The nations were scarcely matched: Finland's army was 30% that of Russia, its air force 3%, and its armored vehicles 1%. While the numbers were overwhelming, the Red Army was still recovering from Stalin's Great Purge of more than 30,000 officers imprisoned or executed in 1937. Meanwhile, the Finns held high morale and unbreakable commitment to resistance. While the Russians had air superiority and powerful advances with tanks, the Finnish troops had minor victories, holding the Russians moving northward from Leningrad across the isthmus between the Gulf of Finland and Lake Ladoga. While the Mannerheim Line held there, more Russian troops crossed from north of the lakes. The Finns planned to meet them at Tolvajärvi.

The Finnish battle plan was to use the frozen lakes as points to cross and attack the oncoming Soviets in a pincer movement. The Finns engaged with Soviets, who outnumbered them five-to-one. Rather than attempt to press ahead along the road, the Soviets withdrew. Thinking that he had caught the Russians unawares, Finnish Colonel Talvela took up pursuit. Despite taking losses during the retreat, the Russians came under artillery protection and counterattacked, wiping out the Finnish defenders.

With the harsh victory at Tolvajärvi, the Russians picked up momentum that would bring them around the lake and encircle the Finnish defenders along the Mannerheim Line. Helsinki would fall March 13, 1940, and Finland would be declared part of the Soviet Union. While the quick conquest had been a military victory, the Finnish people had not yet given up the fight. Secretly supplied by Hitler's Germany, the Finn resistance would be an enormous strain on Stalin's manpower and resources. By the time the German invasion of Russia began with Operation Barbarossa in 1941, the Soviets would be ill prepared to fight since so many were already working to maintain occupation.

The Eastern European Theater would be a bloodbath with Stalin desperately fighting to keep Hitler from taking Moscow, Stalingrad, and, especially, Leningrad, whose siege began September 8, 1941. In 1943, Stalin would proclaim an end to rule over Finland and recall troops to bolster his defenses. Rising up as a fascist power, the Finns would counterattack, leading to the fall of Leningrad. In June 1944, Moscow fell, but Stalin continued fight on, eventually reversing the tide of war back to near the 1941 border.

The Western Front, however, eventually pushed into Germany, and Hitler's regime fell with the taking of Berlin by General George S. Patton on May 2, 1945. Armistice fell across Central Europe, and Finland's fascist government collapsed under Soviet pressure. While the Russians did not occupy much of Eastern Europe, they did take hold of their old Russian imperial possessions, including Finland. It would not be until after the end of the Cold War that Finland, then a bleak, backwater economy, would regain its independence.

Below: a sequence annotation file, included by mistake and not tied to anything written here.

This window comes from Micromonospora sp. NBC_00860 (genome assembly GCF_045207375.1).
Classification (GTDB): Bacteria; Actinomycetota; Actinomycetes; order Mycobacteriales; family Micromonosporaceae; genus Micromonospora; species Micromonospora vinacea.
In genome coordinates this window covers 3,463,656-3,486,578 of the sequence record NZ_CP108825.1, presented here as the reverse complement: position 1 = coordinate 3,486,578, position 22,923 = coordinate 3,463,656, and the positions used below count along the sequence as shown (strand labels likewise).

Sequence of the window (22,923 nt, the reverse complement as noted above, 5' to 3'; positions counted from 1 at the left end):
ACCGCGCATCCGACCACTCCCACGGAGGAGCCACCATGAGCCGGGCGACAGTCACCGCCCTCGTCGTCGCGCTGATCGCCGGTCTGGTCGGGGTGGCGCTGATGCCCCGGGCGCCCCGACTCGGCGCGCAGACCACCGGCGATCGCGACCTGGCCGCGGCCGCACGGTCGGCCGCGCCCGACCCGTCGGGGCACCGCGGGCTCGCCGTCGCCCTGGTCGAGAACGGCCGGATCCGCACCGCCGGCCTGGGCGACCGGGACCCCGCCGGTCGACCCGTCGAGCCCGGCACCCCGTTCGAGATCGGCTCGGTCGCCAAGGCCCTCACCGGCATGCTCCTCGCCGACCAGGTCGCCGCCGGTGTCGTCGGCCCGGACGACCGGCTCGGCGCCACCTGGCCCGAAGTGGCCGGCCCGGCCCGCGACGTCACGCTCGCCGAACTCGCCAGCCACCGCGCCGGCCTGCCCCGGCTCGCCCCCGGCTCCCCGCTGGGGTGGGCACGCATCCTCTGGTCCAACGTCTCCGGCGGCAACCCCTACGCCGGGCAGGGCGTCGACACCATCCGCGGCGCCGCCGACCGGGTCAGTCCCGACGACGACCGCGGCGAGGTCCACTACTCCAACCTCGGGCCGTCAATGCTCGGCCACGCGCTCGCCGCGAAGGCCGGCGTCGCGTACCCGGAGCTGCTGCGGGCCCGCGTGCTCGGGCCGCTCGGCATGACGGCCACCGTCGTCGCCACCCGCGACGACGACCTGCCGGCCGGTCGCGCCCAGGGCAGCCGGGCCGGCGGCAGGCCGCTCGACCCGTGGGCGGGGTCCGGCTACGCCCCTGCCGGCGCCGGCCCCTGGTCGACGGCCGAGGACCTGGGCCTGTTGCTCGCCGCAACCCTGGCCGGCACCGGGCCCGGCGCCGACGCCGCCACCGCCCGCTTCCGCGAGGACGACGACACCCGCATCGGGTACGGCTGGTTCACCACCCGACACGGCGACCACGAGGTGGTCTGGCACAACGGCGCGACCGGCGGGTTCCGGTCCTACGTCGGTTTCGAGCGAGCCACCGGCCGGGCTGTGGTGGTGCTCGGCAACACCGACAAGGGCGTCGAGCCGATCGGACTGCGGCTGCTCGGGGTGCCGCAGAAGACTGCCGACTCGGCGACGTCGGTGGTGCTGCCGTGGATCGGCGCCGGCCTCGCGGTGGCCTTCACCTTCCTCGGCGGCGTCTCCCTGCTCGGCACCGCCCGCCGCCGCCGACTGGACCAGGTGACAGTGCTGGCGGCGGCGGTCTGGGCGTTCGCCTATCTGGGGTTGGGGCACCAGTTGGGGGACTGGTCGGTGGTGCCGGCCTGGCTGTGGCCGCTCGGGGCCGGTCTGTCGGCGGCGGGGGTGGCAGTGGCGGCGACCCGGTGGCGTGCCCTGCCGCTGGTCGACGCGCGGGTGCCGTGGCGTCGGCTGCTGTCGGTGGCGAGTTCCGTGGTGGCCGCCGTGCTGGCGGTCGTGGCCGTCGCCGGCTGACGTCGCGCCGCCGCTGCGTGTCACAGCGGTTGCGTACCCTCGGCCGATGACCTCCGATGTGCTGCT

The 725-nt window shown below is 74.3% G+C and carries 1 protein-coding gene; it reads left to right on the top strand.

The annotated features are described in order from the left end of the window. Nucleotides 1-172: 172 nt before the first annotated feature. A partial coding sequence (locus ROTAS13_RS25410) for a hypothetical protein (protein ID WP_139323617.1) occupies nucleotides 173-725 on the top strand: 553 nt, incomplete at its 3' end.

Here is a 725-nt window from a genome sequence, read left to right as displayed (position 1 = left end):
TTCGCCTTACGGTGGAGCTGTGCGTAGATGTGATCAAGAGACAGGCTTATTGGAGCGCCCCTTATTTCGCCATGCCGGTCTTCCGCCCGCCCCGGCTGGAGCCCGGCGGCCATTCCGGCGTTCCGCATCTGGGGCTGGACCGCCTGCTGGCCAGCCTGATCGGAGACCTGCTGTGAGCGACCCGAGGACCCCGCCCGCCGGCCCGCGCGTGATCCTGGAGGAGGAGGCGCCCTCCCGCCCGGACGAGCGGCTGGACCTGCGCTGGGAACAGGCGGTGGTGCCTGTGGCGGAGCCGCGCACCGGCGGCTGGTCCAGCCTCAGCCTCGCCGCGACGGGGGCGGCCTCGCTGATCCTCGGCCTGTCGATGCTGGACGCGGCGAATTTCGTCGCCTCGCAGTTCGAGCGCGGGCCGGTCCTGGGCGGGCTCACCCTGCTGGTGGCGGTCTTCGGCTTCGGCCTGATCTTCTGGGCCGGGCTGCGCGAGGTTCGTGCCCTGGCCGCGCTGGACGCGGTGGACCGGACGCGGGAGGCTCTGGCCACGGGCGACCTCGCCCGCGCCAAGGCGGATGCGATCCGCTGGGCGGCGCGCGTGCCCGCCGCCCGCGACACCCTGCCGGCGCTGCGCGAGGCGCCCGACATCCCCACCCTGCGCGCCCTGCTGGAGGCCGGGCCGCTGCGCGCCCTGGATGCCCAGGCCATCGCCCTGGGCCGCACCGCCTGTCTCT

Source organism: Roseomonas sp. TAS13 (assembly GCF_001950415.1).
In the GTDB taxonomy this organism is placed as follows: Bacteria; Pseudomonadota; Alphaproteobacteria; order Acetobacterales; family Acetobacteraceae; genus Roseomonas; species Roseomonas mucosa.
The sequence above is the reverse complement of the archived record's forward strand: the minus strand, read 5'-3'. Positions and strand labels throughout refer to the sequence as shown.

In reality, the Russians were planning assaults on the Finnish flanks, and the Finnish 16th Regiment held them by their audacity of attack. Russians took thousands of casualties while the Finns only had some one hundred killed and 250 wounded. Despite victory at the Battle of Tolvajärvi, the Winter War would end with substantial lands being ceded by Finland to Russia. It would take up an alliance with Germany after Operation Barbarossa in the Continuation War theater of World War II, reaching an armistice with the Soviet Union in 1944. After balancing a delicate neutrality through the Cold War, Finland would find a prominent place in the European Union and be among the first to institute the euro.

Saturday, December 11, 2010

December 11, 1936 – Edward VIII of England Crowned

After a scandalous summer, Edward VIII would stand in Westminster Abbey in December to receive the Crown and swear to uphold the laws of England, Scotland, and the Empire as well as serve as Defender of the Faith. He had reigned since the death of his father, George V, that January, and a suitable amount of time of mourning had passed to engage in the celebration of a new monarch. It would be a change of obedience to tradition from Edward’s notorious shirking, such as his insistence on facing left on coins to show the part of his hair instead of following the usual alternating of the direction faced with every new monarch.

In the minds of many, there was concern that Edward, Prince of Wales, would be suitable for king at all. He had lived a good royal childhood, but Alan Lascelles, his private secretary during the ‘20s and ‘30s, wrote “for some hereditary or physiological reason his normal mental development stopped dead when he reached adolescence.” He carried on many affairs, some with married women, and caused great concern from his father and the prime minister. In 1930, George V gave Edward a house at Fort Belvedere, where he would meet the woman that would forever change his life, Mrs. Wallis Simpson. The American had divorced her first husband, Earl Spencer, in 1927, and was currently married to Ernest Simpson. Despite the marriage, Edward fell in love with her, and she with him, which caused scandal to arise so much that the King and Prime Minister had them followed by secret police.